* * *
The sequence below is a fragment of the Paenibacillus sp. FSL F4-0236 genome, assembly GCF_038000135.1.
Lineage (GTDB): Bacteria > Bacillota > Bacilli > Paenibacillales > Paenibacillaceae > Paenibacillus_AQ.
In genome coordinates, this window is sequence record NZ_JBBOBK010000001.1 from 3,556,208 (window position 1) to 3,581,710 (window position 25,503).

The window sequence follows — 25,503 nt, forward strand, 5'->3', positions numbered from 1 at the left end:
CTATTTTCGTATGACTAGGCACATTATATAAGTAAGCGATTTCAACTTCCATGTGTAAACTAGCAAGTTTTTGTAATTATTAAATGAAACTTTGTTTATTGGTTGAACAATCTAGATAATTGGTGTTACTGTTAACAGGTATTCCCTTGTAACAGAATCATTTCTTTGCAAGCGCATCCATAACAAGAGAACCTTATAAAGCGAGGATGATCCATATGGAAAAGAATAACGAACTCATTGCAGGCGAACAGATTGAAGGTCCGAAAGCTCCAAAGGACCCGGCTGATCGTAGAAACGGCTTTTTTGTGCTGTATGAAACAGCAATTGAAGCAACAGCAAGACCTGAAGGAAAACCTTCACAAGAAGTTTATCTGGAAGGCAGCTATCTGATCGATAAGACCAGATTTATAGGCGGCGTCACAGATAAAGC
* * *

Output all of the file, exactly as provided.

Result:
The sequence below is a fragment of the Paenibacillus sp. FSL F4-0236 genome, assembly GCF_038000135.1.
Lineage (GTDB): Bacteria > Bacillota > Bacilli > Paenibacillales > Paenibacillaceae > Paenibacillus_AQ.
In genome coordinates, this window is sequence record NZ_JBBOBK010000001.1 from 3,556,208 (window position 1) to 3,581,710 (window position 25,503).

The window sequence follows — 25,503 nt, forward strand, 5'->3', positions numbered from 1 at the left end:
CTATTTTCGTATGACTAGGCACATTATATAAGTAAGCGATTTCAACTTCCATGTGTAAACTAGCAAGTTTTTGTAATTATTAAATGAAACTTTGTTTATTGGTTGAACAATCTAGATAATTGGTGTTACTGTTAACAGGTATTCCCTTGTAACAGAATCATTTCTTTGCAAGCGCATCCATAACAAGAGAACCTTATAAAGCGAGGATGATCCATATGGAAAAGAATAACGAACTCATTGCAGGCGAACAGATTGAAGGTCCGAAAGCTCCAAAGGACCCGGCTGATCGTAGAAACGGCTTTTTTGTGCTGTATGAAACAGCAATTGAAGCAACAGCAAGACCTGAAGGAAAACCTTCACAAGAAGTTTATCTGGAAGGCAGCTATCTGATCGATAAGACCAGATTTATAGGCGGCGTCACAGATAAAGC